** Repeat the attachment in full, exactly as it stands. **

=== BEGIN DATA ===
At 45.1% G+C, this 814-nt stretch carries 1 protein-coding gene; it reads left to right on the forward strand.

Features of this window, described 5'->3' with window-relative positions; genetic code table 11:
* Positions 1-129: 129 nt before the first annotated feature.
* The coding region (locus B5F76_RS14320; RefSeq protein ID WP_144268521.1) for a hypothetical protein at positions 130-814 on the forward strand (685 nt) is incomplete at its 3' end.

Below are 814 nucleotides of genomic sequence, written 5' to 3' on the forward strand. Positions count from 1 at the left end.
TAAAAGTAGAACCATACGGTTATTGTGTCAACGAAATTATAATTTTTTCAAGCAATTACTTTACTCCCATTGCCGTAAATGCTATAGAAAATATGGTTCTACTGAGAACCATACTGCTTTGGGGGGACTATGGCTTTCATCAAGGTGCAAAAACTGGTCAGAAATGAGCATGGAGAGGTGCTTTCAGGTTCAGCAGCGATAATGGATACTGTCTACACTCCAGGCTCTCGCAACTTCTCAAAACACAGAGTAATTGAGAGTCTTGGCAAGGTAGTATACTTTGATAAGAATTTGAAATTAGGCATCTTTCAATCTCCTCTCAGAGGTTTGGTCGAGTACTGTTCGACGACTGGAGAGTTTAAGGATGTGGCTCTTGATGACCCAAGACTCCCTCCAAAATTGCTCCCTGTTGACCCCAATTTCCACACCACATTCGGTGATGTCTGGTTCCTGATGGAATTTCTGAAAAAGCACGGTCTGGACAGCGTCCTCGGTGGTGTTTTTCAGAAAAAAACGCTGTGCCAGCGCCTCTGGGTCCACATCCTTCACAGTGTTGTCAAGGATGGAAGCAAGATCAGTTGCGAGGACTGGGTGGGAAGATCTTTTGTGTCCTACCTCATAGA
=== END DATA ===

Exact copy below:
At 45.1% G+C, this 814-nt stretch carries 1 protein-coding gene; it reads left to right on the forward strand.

Features of this window, described 5'->3' with window-relative positions; genetic code table 11:
* Positions 1-129: 129 nt before the first annotated feature.
* The coding region (locus B5F76_RS14320; RefSeq protein ID WP_144268521.1) for a hypothetical protein at positions 130-814 on the forward strand (685 nt) is incomplete at its 3' end.

Below are 814 nucleotides of genomic sequence, written 5' to 3' on the forward strand. Positions count from 1 at the left end.
TAAAAGTAGAACCATACGGTTATTGTGTCAACGAAATTATAATTTTTTCAAGCAATTACTTTACTCCCATTGCCGTAAATGCTATAGAAAATATGGTTCTACTGAGAACCATACTGCTTTGGGGGGACTATGGCTTTCATCAAGGTGCAAAAACTGGTCAGAAATGAGCATGGAGAGGTGCTTTCAGGTTCAGCAGCGATAATGGATACTGTCTACACTCCAGGCTCTCGCAACTTCTCAAAACACAGAGTAATTGAGAGTCTTGGCAAGGTAGTATACTTTGATAAGAATTTGAAATTAGGCATCTTTCAATCTCCTCTCAGAGGTTTGGTCGAGTACTGTTCGACGACTGGAGAGTTTAAGGATGTGGCTCTTGATGACCCAAGACTCCCTCCAAAATTGCTCCCTGTTGACCCCAATTTCCACACCACATTCGGTGATGTCTGGTTCCTGATGGAATTTCTGAAAAAGCACGGTCTGGACAGCGTCCTCGGTGGTGTTTTTCAGAAAAAAACGCTGTGCCAGCGCCTCTGGGTCCACATCCTTCACAGTGTTGTCAAGGATGGAAGCAAGATCAGTTGCGAGGACTGGGTGGGAAGATCTTTTGTGTCCTACCTCATAGA